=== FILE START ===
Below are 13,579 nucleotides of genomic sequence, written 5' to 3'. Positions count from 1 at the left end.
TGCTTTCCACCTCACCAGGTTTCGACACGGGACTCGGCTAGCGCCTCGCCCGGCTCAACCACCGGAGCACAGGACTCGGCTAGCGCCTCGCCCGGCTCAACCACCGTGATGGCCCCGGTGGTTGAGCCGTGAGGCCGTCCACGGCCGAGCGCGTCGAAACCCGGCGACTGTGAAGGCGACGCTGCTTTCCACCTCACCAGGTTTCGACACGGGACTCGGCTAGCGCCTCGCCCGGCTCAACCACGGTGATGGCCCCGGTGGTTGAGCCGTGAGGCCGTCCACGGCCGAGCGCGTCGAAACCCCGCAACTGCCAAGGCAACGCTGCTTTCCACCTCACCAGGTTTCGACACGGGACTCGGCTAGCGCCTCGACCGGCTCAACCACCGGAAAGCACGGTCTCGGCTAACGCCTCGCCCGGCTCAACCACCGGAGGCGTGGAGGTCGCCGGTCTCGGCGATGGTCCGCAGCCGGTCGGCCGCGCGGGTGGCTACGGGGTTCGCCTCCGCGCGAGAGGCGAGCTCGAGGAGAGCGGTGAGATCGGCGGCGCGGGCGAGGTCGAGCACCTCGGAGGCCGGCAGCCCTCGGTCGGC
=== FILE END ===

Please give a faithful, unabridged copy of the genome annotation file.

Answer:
Below are 13,579 nucleotides of genomic sequence, written 5' to 3'. Positions count from 1 at the left end.
TGCTTTCCACCTCACCAGGTTTCGACACGGGACTCGGCTAGCGCCTCGCCCGGCTCAACCACCGGAGCACAGGACTCGGCTAGCGCCTCGCCCGGCTCAACCACCGTGATGGCCCCGGTGGTTGAGCCGTGAGGCCGTCCACGGCCGAGCGCGTCGAAACCCGGCGACTGTGAAGGCGACGCTGCTTTCCACCTCACCAGGTTTCGACACGGGACTCGGCTAGCGCCTCGCCCGGCTCAACCACGGTGATGGCCCCGGTGGTTGAGCCGTGAGGCCGTCCACGGCCGAGCGCGTCGAAACCCCGCAACTGCCAAGGCAACGCTGCTTTCCACCTCACCAGGTTTCGACACGGGACTCGGCTAGCGCCTCGACCGGCTCAACCACCGGAAAGCACGGTCTCGGCTAACGCCTCGCCCGGCTCAACCACCGGAGGCGTGGAGGTCGCCGGTCTCGGCGATGGTCCGCAGCCGGTCGGCCGCGCGGGTGGCTACGGGGTTCGCCTCCGCGCGAGAGGCGAGCTCGAGGAGAGCGGTGAGATCGGCGGCGCGGGCGAGGTCGAGCACCTCGGAGGCCGGCAGCCCTCGGTCGGC